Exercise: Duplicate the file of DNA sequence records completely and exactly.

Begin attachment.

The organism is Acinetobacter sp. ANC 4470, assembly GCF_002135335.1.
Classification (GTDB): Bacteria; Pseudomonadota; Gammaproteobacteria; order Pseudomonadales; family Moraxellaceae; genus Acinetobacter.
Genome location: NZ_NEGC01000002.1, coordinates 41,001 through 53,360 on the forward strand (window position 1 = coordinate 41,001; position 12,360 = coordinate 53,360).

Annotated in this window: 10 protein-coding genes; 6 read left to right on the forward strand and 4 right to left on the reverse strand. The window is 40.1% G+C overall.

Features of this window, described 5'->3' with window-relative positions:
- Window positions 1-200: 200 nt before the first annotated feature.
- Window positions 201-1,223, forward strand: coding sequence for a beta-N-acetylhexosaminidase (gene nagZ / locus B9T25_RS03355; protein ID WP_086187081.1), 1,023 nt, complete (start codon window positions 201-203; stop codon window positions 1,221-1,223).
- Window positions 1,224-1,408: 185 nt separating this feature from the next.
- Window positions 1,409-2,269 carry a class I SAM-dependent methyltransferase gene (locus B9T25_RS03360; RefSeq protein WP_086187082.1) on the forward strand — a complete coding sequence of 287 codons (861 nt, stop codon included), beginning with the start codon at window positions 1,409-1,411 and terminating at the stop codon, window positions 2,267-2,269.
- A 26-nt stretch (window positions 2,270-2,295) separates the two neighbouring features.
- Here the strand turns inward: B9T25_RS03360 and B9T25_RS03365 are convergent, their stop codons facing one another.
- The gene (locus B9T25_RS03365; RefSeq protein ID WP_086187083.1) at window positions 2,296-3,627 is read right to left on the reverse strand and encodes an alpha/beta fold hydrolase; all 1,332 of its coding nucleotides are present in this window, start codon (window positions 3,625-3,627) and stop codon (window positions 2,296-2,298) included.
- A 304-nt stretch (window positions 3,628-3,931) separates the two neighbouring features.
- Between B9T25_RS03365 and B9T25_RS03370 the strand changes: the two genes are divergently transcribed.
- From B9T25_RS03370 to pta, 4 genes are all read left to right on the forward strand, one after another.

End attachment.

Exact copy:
The organism is Acinetobacter sp. ANC 4470, assembly GCF_002135335.1.
Classification (GTDB): Bacteria; Pseudomonadota; Gammaproteobacteria; order Pseudomonadales; family Moraxellaceae; genus Acinetobacter.
Genome location: NZ_NEGC01000002.1, coordinates 41,001 through 53,360 on the forward strand (window position 1 = coordinate 41,001; position 12,360 = coordinate 53,360).

Annotated in this window: 10 protein-coding genes; 6 read left to right on the forward strand and 4 right to left on the reverse strand. The window is 40.1% G+C overall.

Features of this window, described 5'->3' with window-relative positions:
- Window positions 1-200: 200 nt before the first annotated feature.
- Window positions 201-1,223, forward strand: coding sequence for a beta-N-acetylhexosaminidase (gene nagZ / locus B9T25_RS03355; protein ID WP_086187081.1), 1,023 nt, complete (start codon window positions 201-203; stop codon window positions 1,221-1,223).
- Window positions 1,224-1,408: 185 nt separating this feature from the next.
- Window positions 1,409-2,269 carry a class I SAM-dependent methyltransferase gene (locus B9T25_RS03360; RefSeq protein WP_086187082.1) on the forward strand — a complete coding sequence of 287 codons (861 nt, stop codon included), beginning with the start codon at window positions 1,409-1,411 and terminating at the stop codon, window positions 2,267-2,269.
- A 26-nt stretch (window positions 2,270-2,295) separates the two neighbouring features.
- Here the strand turns inward: B9T25_RS03360 and B9T25_RS03365 are convergent, their stop codons facing one another.
- The gene (locus B9T25_RS03365; RefSeq protein ID WP_086187083.1) at window positions 2,296-3,627 is read right to left on the reverse strand and encodes an alpha/beta fold hydrolase; all 1,332 of its coding nucleotides are present in this window, start codon (window positions 3,625-3,627) and stop codon (window positions 2,296-2,298) included.
- A 304-nt stretch (window positions 3,628-3,931) separates the two neighbouring features.
- Between B9T25_RS03365 and B9T25_RS03370 the strand changes: the two genes are divergently transcribed.
- From B9T25_RS03370 to pta, 4 genes are all read left to right on the forward strand, one after another.